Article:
Social Question

JLeslie's avatar

How many republicans signed up for Obamacare?

Asked by JLeslie (61774points) April 11th, 2014

Are there any statistics? I can’t find any, but it would be interesting to know.

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29 Answers

KNOWITALL's avatar

It would surprise me if many did. I don’t know anyone personally that was not a Democrat that took it.

Adirondackwannabe's avatar

One of our local papers did a story on 10 uninsured workers before Obamacare. 8 signed up, 6 were identified as Republicans I believe.

elbanditoroso's avatar

I don’t have any hard statistics either, but I believe that the answer will be “way more than will admit it”. Or even, “a lot”.

I think that people (including republicans) will say one thing to a pollster or to make a point on the evening news, and do just the opposite when it comes to their own health care and getting government money.

Remember that a couple of years ago, when the ACA was just getting started, there were republicans saying “we hate obama care because it’s the government”, and then they went right down to the Medicare office and get their benefits increased. There was this disconnect that Medicare is a government program in and of itself.

So I would cast doubt on any poll or count that purports to say how many republicans did this or that—because there’s a good chance that the answers aren’t honest.

GoldieAV16's avatar

The first person I knew personally to sign up for it is a Republican, and had been staunchly opposed to the ACA. Until she found out she had Stage IV cancer and would need the ACA to try to save her life.

Ate crow!

bolwerk's avatar

Anyone who has signed up for healthcare since the ACA went into effect has in a sense participated in “ObamaCare,” willingly or not.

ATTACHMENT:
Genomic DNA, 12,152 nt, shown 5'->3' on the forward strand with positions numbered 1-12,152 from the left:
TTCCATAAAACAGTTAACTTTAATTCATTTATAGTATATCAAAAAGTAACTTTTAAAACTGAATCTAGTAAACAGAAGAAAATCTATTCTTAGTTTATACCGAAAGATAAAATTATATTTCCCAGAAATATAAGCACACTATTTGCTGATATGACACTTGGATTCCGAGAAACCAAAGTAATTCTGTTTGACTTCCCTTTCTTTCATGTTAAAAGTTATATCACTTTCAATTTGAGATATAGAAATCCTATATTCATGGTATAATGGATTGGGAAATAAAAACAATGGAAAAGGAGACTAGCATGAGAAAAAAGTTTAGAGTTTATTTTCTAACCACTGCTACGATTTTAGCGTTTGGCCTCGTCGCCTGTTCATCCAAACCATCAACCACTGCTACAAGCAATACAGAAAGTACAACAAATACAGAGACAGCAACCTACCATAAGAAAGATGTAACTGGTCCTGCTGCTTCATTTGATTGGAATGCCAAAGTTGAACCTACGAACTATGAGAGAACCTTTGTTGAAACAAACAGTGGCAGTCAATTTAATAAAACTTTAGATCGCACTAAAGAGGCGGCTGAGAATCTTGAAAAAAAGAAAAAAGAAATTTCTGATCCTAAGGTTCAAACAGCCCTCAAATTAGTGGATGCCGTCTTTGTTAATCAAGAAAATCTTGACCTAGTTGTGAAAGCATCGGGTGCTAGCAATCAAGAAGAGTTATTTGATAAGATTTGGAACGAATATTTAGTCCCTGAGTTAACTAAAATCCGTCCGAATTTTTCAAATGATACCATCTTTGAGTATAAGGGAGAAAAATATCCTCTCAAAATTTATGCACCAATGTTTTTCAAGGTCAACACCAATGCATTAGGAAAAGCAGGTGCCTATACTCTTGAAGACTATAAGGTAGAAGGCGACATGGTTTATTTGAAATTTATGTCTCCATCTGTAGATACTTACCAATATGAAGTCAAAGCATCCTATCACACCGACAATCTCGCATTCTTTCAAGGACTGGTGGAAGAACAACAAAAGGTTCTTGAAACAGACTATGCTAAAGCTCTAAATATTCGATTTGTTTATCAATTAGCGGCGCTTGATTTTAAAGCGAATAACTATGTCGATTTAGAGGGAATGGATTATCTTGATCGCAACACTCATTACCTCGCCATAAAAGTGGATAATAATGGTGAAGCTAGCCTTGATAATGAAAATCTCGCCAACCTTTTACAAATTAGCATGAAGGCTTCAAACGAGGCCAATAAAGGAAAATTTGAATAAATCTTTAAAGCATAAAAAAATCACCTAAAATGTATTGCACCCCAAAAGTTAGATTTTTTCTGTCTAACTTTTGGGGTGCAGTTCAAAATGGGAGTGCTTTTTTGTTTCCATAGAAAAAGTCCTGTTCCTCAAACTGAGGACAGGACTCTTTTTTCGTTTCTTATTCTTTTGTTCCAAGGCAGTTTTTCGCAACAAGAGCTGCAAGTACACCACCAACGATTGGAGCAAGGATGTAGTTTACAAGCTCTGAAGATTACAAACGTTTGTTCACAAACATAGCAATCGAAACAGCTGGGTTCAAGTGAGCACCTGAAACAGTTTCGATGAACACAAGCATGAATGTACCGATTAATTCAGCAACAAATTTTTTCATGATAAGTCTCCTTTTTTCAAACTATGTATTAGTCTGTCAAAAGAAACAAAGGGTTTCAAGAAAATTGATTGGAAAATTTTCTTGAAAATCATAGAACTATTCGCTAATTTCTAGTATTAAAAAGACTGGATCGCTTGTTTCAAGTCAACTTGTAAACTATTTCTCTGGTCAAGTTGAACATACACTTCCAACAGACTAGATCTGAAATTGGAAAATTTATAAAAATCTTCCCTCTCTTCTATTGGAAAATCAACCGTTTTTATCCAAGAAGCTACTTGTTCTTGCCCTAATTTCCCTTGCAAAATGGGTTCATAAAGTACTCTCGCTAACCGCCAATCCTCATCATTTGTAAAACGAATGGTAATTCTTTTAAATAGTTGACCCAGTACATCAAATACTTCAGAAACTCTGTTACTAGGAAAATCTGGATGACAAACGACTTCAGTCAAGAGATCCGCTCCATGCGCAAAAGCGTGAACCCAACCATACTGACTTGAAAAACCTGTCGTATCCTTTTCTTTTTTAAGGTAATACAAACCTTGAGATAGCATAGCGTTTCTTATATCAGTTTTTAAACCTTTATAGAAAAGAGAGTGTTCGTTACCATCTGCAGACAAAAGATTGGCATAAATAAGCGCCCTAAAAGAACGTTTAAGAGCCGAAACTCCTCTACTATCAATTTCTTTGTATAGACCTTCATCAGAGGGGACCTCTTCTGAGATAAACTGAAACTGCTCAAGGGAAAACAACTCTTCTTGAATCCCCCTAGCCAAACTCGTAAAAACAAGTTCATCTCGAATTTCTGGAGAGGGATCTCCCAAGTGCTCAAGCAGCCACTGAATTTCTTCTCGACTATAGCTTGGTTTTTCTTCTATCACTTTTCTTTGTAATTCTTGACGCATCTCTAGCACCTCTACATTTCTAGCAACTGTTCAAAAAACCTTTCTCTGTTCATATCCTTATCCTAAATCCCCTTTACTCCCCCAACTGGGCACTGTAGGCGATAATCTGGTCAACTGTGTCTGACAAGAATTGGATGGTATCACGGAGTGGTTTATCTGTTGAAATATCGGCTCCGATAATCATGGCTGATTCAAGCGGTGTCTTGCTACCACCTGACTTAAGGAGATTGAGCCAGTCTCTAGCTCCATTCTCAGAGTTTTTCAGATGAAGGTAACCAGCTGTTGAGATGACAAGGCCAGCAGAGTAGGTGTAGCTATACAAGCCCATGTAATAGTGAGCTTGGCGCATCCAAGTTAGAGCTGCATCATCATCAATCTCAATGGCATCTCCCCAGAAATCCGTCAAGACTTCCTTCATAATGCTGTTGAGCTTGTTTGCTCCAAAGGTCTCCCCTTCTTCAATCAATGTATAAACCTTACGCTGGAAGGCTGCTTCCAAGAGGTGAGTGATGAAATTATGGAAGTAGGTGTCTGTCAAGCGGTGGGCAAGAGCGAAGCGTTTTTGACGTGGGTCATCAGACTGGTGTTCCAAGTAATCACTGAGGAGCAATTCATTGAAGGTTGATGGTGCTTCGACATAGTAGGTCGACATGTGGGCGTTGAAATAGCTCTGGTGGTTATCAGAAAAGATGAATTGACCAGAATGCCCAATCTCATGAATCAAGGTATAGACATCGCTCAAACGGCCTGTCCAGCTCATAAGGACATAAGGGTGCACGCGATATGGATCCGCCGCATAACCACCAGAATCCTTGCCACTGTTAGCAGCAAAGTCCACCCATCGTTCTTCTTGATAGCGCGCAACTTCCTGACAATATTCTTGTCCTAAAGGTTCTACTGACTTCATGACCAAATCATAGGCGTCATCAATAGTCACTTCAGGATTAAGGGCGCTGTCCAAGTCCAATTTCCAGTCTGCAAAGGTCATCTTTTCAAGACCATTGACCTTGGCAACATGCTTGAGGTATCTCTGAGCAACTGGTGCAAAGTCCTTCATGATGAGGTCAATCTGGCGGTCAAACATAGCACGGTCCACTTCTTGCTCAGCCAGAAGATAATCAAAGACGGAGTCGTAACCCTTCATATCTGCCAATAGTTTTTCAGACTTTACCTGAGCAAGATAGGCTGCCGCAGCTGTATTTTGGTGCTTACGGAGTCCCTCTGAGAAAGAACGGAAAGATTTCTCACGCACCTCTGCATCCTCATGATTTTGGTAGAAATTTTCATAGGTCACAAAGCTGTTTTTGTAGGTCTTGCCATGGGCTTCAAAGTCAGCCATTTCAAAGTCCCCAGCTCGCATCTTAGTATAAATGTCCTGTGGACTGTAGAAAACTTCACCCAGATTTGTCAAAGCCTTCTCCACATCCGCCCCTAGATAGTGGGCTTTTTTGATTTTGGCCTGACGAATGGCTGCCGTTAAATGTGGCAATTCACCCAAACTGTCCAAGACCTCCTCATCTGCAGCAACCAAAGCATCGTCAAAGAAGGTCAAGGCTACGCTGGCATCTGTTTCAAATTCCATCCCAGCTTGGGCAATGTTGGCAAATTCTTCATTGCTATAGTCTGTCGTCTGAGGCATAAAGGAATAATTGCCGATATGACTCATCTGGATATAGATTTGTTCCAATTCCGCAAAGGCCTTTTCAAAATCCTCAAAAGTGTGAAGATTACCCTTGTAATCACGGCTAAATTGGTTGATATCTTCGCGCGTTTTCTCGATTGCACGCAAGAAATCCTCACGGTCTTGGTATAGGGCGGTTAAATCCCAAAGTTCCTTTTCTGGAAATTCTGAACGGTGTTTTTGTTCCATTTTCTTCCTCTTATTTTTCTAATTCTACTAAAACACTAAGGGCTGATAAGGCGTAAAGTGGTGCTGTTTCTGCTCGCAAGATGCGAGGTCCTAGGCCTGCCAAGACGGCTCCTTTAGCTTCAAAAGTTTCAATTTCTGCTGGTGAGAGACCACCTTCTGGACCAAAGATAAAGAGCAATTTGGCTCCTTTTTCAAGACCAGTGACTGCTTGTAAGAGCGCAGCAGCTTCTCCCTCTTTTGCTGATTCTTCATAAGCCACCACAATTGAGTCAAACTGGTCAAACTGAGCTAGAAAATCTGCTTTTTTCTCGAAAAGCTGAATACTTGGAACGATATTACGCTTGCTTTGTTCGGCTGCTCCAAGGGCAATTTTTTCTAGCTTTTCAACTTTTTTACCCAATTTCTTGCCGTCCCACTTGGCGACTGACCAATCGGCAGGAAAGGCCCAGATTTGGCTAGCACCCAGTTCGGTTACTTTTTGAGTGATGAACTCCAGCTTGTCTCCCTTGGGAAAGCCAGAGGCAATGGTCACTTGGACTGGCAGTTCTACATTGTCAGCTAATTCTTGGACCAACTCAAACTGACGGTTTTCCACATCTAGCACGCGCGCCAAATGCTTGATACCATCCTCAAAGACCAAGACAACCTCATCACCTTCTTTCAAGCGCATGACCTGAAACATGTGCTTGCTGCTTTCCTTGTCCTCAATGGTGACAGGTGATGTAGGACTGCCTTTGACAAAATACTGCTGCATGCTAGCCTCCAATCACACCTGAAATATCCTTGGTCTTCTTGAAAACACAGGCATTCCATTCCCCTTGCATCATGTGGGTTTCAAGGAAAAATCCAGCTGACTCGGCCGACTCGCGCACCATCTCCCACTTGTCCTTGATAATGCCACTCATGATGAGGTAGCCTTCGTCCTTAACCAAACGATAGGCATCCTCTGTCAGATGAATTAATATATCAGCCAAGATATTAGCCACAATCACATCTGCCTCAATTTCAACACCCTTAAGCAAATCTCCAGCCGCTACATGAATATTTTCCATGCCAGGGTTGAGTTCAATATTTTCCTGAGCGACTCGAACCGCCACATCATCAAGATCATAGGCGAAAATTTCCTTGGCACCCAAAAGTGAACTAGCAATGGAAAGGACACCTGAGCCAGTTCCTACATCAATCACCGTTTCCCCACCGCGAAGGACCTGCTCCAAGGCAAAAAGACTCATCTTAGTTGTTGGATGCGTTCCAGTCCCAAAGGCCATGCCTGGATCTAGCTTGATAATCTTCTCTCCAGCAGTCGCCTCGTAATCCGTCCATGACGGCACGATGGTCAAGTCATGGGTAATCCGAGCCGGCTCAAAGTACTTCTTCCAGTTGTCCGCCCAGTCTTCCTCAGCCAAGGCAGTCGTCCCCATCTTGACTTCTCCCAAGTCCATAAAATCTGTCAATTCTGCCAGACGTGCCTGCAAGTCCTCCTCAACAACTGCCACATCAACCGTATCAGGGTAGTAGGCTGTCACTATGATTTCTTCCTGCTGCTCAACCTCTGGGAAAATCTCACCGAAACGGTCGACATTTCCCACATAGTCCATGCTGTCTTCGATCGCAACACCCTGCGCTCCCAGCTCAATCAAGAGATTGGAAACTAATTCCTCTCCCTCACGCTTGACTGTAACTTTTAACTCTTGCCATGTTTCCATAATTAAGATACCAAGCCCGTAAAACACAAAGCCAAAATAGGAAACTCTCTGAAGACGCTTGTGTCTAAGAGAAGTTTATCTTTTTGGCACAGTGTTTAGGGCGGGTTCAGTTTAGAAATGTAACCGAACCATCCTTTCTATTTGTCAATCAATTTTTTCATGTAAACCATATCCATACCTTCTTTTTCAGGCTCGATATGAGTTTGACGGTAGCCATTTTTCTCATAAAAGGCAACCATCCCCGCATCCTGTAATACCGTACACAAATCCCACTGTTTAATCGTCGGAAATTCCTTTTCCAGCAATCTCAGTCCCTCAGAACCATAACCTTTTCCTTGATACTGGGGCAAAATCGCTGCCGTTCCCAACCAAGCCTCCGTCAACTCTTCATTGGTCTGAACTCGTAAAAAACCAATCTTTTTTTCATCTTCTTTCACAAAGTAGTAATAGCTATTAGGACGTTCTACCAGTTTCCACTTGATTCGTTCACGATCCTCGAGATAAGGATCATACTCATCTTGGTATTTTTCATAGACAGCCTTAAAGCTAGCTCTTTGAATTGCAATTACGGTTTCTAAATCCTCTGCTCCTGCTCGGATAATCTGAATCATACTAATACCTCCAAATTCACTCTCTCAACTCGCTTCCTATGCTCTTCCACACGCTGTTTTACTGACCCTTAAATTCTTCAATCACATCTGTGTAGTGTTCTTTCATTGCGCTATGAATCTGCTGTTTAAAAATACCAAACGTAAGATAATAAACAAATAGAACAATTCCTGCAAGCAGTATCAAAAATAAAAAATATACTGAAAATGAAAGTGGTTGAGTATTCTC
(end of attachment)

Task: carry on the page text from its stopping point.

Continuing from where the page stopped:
jerv's avatar

Given the changes that have happened in the insurance industry as a result of the ACA, I have to agree with @bolwerk, and also include anybody who was previously insured but had their coverage and/or premiums changed. So I would say, “All who didn’t drop their insurance to protest the ACA” signed up, whether by getting coverage they were previously ineligible for, or merely agreeing to the change in terms/conditions of their existing plan and continuing their coverage.

JLeslie's avatar

I asked something similar on Facebook and a friend of mine said Republicans who are on it because their nsurance was cancelled because of ACA are not happy participants. They feel like the government took away their chosen insurance and also some had to change doctors. I guess we will see if they wind up liking the ACA coverage better in the end. Having to switch doctors is never fun though.

bolwerk's avatar

@jerv: in fact, if you want to follow that to its logical conclusion, the people who pay the penalty are participating in “ObamaCare” too. That might be a lot of Republikans, if @KNOWITALL is right!

@JLeslie: well, they should have leaned on their Republikan representatives to push for more choice. Republikans were willing participants in the flaws of ObamaCare. They hoped that, if they created a flawed system, it would be easier to repeal.

Anyway, ObamaCare mostly just adjusted existing programs and regulations to close the healthcare gap. There is no one program called “ObamaCare.”

KNOWITALL's avatar

#Olwerk I honestly don’t know any Reps that don’t have private healthcare. If ACA works out long-term I’m happy.

bolwerk's avatar

@KNOWITALL: I’d be rather surprised if, on the aggregate, Republikans weren’t more dependent than Democrats on Medicaid (which some states have turned into a state-funded private insurance program now).

KNOWITALL's avatar

@Bolwerk That goes against what the party stands for, so I’m skeptical.

non_omnis_moriar's avatar

My brother is a staunch right wing republican (Wall Street). His wife reads the bible in restaurants before anyone can eat. They loved ACA when it was first put through because it was “A Republican success story in Massachusetts and came out of a Republican Think Tank” and Obama was forced to accept a Republican solution.

Then as the tide turned with the mid term elections they started screaming “Obamacare” and “Socialism.” But they signed up the family immediately and I had to hear complaints about the uselessness of the website. My bro admitted he would paying less for essentially the same policy had before.

Over all bet a great great many Republicans signed up.

bolwerk's avatar